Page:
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Grey Highlands uses Talisman sale proceeds to lower tax hike

'There is a lot of stuff in this budget that will move this municipality forward,' says mayor
Members of Grey Highlands council vote to adjourn the budget meeting on March 2 thus completing the 2023 budget process.

Grey Highlands council has approved a plan to use a portion of the proceeds it received from the sale of the former Talisman lands to help offset the 2023 tax increase.

At its budget meeting on March 2, council voted 4-3 in favour of a plan from Mayor Paul McQueen to bring $130,000 from the $1.65 million sale proceeds into the budget as operating funds to lower the local tax increase from 7.1 per cent to 6.1 per cent.

McQueen and councillors Paul Allen, Dan Wickens and Tom Allwood voted in favour of the plan.

“This is all of the taxpayers’ money. This way it benefits all of the taxpayers,” said McQueen. “People out there haven’t had a seven per cent increase in their salary. It’s about choices. We’re here to make choices.”

Deputy Mayor Dane Nielsen opposed the use of the Talisman funds to lower the increase. Nielsen said he was concerned using those funds as operating revenue would put the municipality in a bigger financial hole when it comes time to set the 2024 budget. Nielsen noted the council had already decided to hold its 2023 funding for its asset management plans at 2022 levels and he said those pressures were not going away.

“I understand the challenges we’re facing. I understand the difficulty approving the budget,” said Nielsen. “We’re just going to be having the same conversations, frustrations and debates next year. I understand that 7.1 per cent might not be the nicest number to present. My concern is it sets us up for more challenges.”

Coun. Nadia Dubyk also had concerns about the plan.

“If we keep kicking this down the road at some point we’ll hit a spike,” said Dubyk. “I have reservations about dipping further into reserves at this point.”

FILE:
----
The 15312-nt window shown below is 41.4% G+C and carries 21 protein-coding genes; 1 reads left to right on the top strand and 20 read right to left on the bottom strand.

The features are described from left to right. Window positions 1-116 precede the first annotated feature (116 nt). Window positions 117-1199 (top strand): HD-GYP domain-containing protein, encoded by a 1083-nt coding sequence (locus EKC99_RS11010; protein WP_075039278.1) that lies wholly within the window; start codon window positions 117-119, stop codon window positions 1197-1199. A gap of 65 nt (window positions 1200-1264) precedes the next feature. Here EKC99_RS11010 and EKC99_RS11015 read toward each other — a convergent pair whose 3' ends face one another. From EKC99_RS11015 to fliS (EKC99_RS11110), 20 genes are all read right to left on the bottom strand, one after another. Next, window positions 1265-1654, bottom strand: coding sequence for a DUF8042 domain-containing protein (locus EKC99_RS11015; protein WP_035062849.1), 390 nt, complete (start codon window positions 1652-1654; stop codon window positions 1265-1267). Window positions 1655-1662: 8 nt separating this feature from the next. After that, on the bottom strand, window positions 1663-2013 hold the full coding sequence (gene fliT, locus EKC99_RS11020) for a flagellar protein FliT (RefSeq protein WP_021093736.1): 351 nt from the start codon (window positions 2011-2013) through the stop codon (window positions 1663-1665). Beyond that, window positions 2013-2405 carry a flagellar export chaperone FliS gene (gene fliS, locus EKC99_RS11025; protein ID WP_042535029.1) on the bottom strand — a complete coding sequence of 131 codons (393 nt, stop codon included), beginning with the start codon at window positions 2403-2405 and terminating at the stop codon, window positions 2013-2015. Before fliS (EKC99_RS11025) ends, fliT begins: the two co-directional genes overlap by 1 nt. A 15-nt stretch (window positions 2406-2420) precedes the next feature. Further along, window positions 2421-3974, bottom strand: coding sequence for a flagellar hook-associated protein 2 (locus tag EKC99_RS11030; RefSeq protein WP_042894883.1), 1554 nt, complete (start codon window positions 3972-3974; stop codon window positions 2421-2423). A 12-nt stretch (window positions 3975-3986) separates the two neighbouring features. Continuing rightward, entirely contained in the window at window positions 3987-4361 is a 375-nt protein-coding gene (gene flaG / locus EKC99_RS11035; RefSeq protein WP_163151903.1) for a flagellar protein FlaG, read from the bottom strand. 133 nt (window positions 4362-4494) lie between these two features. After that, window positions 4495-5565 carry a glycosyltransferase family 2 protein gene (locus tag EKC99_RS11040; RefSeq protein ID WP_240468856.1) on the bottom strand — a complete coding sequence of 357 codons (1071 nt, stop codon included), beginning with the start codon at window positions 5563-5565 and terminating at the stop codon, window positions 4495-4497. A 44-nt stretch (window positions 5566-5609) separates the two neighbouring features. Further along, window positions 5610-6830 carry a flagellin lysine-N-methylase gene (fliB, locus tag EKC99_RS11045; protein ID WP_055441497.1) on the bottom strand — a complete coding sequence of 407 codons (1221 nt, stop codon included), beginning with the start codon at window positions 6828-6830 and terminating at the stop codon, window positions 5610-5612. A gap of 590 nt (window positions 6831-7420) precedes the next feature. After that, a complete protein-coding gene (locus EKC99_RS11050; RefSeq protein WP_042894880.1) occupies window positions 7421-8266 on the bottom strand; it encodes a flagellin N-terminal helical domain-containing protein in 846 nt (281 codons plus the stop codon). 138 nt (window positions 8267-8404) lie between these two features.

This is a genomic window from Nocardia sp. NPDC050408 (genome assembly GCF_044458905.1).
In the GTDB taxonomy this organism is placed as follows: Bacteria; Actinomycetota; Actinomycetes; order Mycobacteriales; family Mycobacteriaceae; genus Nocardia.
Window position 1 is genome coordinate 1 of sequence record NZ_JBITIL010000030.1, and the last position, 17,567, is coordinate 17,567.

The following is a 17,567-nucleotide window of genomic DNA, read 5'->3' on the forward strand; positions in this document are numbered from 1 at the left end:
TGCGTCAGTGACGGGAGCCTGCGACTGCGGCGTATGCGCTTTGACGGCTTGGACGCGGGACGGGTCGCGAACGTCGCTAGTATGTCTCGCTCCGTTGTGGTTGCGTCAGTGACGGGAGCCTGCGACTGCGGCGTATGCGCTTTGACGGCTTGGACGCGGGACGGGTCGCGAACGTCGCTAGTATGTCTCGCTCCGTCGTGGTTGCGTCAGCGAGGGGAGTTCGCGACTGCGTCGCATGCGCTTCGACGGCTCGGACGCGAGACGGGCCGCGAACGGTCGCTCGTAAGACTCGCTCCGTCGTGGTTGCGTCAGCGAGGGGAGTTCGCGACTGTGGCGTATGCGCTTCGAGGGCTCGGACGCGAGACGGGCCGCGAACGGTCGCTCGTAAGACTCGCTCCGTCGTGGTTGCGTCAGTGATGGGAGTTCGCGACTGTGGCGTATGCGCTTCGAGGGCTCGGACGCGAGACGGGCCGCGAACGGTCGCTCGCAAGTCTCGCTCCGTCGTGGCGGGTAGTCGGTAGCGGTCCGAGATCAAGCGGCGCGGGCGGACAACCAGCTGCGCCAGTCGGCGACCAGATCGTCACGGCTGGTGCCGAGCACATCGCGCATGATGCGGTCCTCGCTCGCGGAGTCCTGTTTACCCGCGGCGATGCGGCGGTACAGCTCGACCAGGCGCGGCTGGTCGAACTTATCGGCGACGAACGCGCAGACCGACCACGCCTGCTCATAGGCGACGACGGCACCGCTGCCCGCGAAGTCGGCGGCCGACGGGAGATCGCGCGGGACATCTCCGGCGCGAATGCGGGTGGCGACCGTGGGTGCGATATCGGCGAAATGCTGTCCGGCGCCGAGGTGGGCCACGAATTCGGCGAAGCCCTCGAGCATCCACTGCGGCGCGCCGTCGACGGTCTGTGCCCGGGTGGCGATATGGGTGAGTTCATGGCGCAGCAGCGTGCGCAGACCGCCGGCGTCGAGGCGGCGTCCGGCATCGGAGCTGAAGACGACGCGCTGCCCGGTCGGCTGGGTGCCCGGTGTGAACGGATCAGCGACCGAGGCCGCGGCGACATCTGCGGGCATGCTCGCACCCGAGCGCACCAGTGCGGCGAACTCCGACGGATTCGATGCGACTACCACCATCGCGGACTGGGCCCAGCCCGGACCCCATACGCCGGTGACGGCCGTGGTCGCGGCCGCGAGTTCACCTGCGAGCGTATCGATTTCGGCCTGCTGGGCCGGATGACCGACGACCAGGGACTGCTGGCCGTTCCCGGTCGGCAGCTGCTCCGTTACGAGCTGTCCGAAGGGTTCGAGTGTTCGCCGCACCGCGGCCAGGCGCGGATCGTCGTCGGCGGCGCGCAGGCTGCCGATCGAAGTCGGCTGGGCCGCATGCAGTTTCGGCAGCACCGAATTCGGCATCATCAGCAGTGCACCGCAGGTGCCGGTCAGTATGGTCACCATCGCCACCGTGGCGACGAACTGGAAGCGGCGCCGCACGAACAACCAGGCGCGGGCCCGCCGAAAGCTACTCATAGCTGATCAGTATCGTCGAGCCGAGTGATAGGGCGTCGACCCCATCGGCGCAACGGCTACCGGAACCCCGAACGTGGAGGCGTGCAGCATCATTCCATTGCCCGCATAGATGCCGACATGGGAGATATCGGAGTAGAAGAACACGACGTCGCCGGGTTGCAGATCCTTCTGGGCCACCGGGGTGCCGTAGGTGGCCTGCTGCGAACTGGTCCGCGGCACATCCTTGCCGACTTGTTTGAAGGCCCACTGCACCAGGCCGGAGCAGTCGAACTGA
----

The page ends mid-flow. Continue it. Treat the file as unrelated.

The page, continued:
Director of Finance Anna McCarthy said the 6.1 per cent increase to the local tax levy represents a $40 annual increase per $100,000 of assessment. This was a drop of $6 from the 7.1 per cent figure. Overall, in 2023 tax bills in Grey Highlands will rise by 3.85 per cent (the overall or blended rate includes the amounts for Grey County and the school boards) or $46 per $100,000 of assessment.

The final vote on the Talisman proceeds ended a long day of budget deliberations for council. Afterwards, McQueen complimented council and staff for their efforts.

“I want to commend my colleagues and staff for the hard work you’ve had to do to get to this point,” he said. “I know it’s not easy. I know it will be tough next year. There is a lot of stuff in this budget that will move this municipality forward.”

Allwood, who chaired the budget meetings throughout the process, also offered council and staff kudos. He said they were able to reach a consensus on the budget in difficult circumstances.

“I said during the election: the next four years are going to be tough,” said Allwood.

Municipal staff will now prepare a bylaw to formally adopt the budget for 2023. The bylaw will be before council at its next meeting on March 15.

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About the Author: Chris Fell, Local Journalism Initiative reporter

Chris Fell covers The Blue Mountains and Grey Highlands under the Local Journalism Initiative, which is funded by the Government of Canada
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